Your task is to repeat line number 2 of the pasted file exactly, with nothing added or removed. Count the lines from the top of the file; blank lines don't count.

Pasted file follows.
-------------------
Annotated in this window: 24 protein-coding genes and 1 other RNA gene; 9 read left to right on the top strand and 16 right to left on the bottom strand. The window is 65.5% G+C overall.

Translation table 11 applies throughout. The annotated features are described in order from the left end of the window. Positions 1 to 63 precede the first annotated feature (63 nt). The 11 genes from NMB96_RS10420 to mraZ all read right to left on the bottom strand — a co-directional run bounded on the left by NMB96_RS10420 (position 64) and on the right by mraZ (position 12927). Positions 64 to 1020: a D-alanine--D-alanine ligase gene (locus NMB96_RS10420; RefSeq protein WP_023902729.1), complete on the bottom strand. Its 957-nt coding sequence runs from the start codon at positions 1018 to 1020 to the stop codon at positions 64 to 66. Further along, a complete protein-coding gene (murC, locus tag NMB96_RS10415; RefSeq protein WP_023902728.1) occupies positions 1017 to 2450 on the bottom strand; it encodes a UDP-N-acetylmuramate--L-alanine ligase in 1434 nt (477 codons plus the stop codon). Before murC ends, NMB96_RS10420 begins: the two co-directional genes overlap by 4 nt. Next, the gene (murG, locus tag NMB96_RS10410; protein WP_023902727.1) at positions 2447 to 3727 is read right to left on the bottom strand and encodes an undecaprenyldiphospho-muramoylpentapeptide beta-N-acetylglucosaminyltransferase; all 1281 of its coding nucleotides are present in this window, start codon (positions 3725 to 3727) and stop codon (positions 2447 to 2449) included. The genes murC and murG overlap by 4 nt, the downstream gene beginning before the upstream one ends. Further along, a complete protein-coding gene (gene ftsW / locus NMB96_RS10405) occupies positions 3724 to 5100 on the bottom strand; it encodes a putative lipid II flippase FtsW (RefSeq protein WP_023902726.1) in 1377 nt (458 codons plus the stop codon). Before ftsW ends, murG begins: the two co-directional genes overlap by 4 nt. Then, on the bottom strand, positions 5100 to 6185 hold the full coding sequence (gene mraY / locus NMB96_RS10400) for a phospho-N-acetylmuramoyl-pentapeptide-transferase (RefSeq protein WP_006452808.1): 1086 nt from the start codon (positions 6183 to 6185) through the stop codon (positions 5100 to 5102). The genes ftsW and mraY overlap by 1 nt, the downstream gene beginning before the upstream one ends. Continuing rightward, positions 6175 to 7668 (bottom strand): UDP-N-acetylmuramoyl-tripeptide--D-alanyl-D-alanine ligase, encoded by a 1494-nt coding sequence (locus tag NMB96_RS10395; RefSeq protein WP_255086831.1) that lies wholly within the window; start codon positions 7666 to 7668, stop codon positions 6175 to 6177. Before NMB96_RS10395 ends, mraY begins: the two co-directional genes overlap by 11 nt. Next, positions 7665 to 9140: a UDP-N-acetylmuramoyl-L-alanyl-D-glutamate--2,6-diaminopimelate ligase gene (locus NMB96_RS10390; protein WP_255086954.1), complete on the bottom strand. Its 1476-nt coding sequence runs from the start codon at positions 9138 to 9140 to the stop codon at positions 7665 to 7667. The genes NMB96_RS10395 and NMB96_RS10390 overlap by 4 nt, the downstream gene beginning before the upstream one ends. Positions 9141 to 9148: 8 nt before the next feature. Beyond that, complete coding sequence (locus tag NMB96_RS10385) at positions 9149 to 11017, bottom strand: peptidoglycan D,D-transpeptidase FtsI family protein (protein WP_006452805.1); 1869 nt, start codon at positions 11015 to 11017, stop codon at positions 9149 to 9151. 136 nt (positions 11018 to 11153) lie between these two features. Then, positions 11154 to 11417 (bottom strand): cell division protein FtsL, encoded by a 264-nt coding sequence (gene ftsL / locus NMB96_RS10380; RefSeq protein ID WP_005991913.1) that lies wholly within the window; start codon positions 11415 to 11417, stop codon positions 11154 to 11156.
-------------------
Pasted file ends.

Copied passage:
Translation table 11 applies throughout. The annotated features are described in order from the left end of the window. Positions 1 to 63 precede the first annotated feature (63 nt). The 11 genes from NMB96_RS10420 to mraZ all read right to left on the bottom strand — a co-directional run bounded on the left by NMB96_RS10420 (position 64) and on the right by mraZ (position 12927). Positions 64 to 1020: a D-alanine--D-alanine ligase gene (locus NMB96_RS10420; RefSeq protein WP_023902729.1), complete on the bottom strand. Its 957-nt coding sequence runs from the start codon at positions 1018 to 1020 to the stop codon at positions 64 to 66. Further along, a complete protein-coding gene (murC, locus tag NMB96_RS10415; RefSeq protein WP_023902728.1) occupies positions 1017 to 2450 on the bottom strand; it encodes a UDP-N-acetylmuramate--L-alanine ligase in 1434 nt (477 codons plus the stop codon). Before murC ends, NMB96_RS10420 begins: the two co-directional genes overlap by 4 nt. Next, the gene (murG, locus tag NMB96_RS10410; protein WP_023902727.1) at positions 2447 to 3727 is read right to left on the bottom strand and encodes an undecaprenyldiphospho-muramoylpentapeptide beta-N-acetylglucosaminyltransferase; all 1281 of its coding nucleotides are present in this window, start codon (positions 3725 to 3727) and stop codon (positions 2447 to 2449) included. The genes murC and murG overlap by 4 nt, the downstream gene beginning before the upstream one ends. Further along, a complete protein-coding gene (gene ftsW / locus NMB96_RS10405) occupies positions 3724 to 5100 on the bottom strand; it encodes a putative lipid II flippase FtsW (RefSeq protein WP_023902726.1) in 1377 nt (458 codons plus the stop codon). Before ftsW ends, murG begins: the two co-directional genes overlap by 4 nt. Then, on the bottom strand, positions 5100 to 6185 hold the full coding sequence (gene mraY / locus NMB96_RS10400) for a phospho-N-acetylmuramoyl-pentapeptide-transferase (RefSeq protein WP_006452808.1): 1086 nt from the start codon (positions 6183 to 6185) through the stop codon (positions 5100 to 5102). The genes ftsW and mraY overlap by 1 nt, the downstream gene beginning before the upstream one ends. Continuing rightward, positions 6175 to 7668 (bottom strand): UDP-N-acetylmuramoyl-tripeptide--D-alanyl-D-alanine ligase, encoded by a 1494-nt coding sequence (locus tag NMB96_RS10395; RefSeq protein WP_255086831.1) that lies wholly within the window; start codon positions 7666 to 7668, stop codon positions 6175 to 6177. Before NMB96_RS10395 ends, mraY begins: the two co-directional genes overlap by 11 nt. Next, positions 7665 to 9140: a UDP-N-acetylmuramoyl-L-alanyl-D-glutamate--2,6-diaminopimelate ligase gene (locus NMB96_RS10390; protein WP_255086954.1), complete on the bottom strand. Its 1476-nt coding sequence runs from the start codon at positions 9138 to 9140 to the stop codon at positions 7665 to 7667. The genes NMB96_RS10395 and NMB96_RS10390 overlap by 4 nt, the downstream gene beginning before the upstream one ends. Positions 9141 to 9148: 8 nt before the next feature. Beyond that, complete coding sequence (locus tag NMB96_RS10385) at positions 9149 to 11017, bottom strand: peptidoglycan D,D-transpeptidase FtsI family protein (protein WP_006452805.1); 1869 nt, start codon at positions 11015 to 11017, stop codon at positions 9149 to 9151. 136 nt (positions 11018 to 11153) lie between these two features. Then, positions 11154 to 11417 (bottom strand): cell division protein FtsL, encoded by a 264-nt coding sequence (gene ftsL / locus NMB96_RS10380; RefSeq protein ID WP_005991913.1) that lies wholly within the window; start codon positions 11415 to 11417, stop codon positions 11154 to 11156.